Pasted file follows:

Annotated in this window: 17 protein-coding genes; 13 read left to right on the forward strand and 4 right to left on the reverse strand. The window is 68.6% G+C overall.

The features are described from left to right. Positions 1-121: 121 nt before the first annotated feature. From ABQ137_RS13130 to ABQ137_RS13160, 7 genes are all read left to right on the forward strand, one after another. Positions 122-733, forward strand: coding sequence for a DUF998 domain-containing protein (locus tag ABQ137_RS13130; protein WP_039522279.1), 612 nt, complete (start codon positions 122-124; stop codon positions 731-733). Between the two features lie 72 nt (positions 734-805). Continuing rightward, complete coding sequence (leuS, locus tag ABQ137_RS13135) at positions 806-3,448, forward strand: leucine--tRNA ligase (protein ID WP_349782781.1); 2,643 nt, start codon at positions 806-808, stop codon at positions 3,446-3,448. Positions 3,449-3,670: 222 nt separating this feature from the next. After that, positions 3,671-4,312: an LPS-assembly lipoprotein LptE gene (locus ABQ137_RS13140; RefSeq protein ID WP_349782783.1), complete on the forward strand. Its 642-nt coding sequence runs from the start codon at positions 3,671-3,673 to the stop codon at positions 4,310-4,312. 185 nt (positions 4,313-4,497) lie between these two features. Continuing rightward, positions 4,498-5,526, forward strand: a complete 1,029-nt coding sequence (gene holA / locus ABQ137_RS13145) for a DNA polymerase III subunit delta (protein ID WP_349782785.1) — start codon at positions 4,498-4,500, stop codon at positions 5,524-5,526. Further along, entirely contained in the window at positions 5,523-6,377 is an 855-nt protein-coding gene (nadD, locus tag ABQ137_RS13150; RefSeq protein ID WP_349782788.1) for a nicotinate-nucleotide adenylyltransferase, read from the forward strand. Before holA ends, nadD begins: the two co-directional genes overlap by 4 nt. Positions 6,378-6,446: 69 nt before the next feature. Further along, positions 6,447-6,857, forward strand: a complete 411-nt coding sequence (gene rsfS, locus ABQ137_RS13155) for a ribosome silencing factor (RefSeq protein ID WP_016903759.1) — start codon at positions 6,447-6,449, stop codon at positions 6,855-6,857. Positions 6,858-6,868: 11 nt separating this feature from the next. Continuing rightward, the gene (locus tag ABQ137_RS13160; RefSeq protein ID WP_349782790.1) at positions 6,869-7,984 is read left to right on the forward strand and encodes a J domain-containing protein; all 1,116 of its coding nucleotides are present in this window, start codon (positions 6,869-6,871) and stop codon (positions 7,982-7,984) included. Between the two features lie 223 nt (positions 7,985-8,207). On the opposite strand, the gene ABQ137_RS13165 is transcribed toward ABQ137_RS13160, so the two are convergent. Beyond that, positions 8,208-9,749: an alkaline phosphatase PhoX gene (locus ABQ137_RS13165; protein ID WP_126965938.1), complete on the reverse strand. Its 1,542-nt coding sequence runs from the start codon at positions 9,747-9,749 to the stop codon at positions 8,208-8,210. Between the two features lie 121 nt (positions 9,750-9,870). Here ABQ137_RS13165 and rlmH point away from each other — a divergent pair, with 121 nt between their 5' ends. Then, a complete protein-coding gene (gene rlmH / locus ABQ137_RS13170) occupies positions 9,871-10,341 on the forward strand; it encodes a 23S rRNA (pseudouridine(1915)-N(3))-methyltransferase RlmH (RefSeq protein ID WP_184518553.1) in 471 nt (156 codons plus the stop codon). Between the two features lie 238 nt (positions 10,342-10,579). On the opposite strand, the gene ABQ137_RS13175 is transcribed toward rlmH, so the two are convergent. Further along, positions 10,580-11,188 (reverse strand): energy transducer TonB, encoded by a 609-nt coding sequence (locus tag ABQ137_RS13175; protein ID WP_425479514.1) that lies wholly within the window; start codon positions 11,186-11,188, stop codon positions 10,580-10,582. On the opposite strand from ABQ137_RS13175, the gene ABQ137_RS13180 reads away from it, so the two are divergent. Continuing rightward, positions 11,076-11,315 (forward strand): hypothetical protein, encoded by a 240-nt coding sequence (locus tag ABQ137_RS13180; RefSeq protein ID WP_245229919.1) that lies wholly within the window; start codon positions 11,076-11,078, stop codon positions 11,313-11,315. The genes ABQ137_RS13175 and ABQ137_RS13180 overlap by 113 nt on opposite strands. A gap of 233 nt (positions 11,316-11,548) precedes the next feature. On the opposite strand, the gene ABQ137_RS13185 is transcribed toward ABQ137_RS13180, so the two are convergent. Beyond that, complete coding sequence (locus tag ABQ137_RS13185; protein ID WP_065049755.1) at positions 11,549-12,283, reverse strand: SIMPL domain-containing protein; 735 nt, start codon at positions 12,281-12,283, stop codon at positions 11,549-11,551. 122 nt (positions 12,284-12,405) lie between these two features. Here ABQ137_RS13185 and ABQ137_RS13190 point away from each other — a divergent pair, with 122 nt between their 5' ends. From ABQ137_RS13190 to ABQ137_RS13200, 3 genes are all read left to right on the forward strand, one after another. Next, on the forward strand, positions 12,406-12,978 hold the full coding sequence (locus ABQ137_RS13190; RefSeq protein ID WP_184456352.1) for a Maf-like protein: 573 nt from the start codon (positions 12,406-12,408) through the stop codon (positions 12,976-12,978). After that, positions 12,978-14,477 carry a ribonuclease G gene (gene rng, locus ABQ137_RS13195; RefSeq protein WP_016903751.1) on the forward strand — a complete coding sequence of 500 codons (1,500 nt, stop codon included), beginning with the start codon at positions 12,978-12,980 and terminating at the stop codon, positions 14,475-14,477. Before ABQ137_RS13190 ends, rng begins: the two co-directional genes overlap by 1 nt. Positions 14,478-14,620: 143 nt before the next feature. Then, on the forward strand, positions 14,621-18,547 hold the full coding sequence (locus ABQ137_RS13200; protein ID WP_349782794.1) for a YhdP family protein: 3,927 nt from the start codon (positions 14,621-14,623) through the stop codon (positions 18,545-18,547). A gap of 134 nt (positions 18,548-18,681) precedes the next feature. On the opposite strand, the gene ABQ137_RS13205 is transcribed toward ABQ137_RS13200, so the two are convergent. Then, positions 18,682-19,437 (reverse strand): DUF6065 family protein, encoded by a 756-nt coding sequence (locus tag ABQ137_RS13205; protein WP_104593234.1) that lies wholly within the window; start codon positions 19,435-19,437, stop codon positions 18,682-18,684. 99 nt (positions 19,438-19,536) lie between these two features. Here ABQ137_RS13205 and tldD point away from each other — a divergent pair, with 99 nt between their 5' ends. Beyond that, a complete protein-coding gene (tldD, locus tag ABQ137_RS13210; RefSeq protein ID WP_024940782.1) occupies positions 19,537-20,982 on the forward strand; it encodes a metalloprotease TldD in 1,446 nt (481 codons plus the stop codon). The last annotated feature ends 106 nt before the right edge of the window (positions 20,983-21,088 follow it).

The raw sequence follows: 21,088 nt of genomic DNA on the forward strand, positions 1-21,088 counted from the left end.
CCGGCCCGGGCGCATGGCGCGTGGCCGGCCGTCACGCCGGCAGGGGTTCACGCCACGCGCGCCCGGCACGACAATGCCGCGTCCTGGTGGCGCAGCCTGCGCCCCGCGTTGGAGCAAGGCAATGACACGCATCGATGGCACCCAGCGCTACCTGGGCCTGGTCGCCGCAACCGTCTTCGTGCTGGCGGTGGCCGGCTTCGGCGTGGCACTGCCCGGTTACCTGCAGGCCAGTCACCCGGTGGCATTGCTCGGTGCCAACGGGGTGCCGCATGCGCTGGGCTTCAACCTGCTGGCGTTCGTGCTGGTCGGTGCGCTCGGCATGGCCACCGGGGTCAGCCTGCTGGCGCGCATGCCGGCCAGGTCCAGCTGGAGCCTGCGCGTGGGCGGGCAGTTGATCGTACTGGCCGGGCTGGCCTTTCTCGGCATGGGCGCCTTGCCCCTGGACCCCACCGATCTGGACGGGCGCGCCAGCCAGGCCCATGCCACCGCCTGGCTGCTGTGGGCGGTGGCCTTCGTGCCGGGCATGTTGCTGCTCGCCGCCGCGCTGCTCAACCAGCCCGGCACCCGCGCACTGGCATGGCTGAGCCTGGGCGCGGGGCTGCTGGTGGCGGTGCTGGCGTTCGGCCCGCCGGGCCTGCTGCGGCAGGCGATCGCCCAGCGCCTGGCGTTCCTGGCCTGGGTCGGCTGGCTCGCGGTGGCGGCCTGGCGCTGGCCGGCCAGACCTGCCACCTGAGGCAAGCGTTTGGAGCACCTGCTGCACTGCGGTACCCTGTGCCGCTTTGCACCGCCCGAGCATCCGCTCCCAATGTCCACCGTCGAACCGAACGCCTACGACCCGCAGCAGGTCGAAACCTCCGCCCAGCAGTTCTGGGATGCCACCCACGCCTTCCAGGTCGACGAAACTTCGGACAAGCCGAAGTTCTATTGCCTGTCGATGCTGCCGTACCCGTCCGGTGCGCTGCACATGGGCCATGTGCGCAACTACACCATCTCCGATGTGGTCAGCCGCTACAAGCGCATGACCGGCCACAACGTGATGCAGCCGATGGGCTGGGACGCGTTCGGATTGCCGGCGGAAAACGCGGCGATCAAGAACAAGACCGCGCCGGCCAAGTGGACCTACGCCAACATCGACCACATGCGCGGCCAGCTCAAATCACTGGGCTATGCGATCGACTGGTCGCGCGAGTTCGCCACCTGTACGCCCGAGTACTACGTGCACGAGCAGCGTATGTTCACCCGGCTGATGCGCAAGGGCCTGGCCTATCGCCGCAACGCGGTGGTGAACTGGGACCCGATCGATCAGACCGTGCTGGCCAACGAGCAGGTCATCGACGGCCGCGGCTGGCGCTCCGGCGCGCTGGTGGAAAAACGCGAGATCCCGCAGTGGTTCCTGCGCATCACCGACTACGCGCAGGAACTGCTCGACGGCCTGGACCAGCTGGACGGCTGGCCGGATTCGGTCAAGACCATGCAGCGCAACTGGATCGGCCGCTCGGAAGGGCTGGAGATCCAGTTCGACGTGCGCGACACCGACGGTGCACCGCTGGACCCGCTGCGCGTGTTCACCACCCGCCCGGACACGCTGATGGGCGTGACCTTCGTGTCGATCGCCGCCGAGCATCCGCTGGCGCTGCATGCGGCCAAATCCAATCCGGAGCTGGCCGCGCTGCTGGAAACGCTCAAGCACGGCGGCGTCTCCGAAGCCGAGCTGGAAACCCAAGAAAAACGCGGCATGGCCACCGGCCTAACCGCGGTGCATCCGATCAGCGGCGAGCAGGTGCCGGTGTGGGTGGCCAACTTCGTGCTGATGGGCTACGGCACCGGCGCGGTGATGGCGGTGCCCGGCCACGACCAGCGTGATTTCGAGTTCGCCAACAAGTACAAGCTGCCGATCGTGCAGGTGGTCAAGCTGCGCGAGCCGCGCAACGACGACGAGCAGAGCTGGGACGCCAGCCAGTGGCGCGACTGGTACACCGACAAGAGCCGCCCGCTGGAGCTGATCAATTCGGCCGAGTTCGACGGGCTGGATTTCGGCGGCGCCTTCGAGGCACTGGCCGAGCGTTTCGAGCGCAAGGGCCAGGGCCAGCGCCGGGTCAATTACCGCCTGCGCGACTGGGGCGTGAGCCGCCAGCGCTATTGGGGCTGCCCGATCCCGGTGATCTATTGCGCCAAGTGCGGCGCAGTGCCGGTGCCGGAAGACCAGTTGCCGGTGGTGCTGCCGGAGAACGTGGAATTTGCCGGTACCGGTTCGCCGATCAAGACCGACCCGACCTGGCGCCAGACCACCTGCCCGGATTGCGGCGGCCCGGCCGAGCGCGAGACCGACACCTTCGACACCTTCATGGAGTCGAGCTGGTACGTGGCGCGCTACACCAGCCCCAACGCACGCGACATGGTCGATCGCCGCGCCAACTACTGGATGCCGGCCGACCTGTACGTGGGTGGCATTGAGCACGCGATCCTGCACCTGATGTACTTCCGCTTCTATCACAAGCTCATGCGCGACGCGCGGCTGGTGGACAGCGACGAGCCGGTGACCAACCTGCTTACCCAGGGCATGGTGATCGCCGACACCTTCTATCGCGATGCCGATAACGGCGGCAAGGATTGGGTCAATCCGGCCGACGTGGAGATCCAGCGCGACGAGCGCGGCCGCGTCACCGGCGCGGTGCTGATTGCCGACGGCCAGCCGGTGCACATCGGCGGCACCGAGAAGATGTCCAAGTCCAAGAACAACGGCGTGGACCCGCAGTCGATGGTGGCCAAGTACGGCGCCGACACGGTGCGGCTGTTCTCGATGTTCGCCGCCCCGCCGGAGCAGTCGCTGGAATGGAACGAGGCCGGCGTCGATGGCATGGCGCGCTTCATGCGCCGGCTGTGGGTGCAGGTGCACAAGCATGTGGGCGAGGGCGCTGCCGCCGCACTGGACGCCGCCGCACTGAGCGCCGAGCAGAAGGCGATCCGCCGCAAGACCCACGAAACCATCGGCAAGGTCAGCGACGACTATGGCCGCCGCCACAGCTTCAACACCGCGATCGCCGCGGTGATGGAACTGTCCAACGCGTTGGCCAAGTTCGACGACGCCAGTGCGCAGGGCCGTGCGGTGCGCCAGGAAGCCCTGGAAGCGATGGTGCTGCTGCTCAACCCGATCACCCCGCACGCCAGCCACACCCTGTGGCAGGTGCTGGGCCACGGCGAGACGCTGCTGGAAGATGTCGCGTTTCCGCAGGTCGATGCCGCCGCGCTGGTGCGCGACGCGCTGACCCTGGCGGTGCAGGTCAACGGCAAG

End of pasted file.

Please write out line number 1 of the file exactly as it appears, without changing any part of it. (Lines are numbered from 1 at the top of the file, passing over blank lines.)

Annotated in this window: 17 protein-coding genes; 13 read left to right on the forward strand and 4 right to left on the reverse strand. The window is 68.6% G+C overall.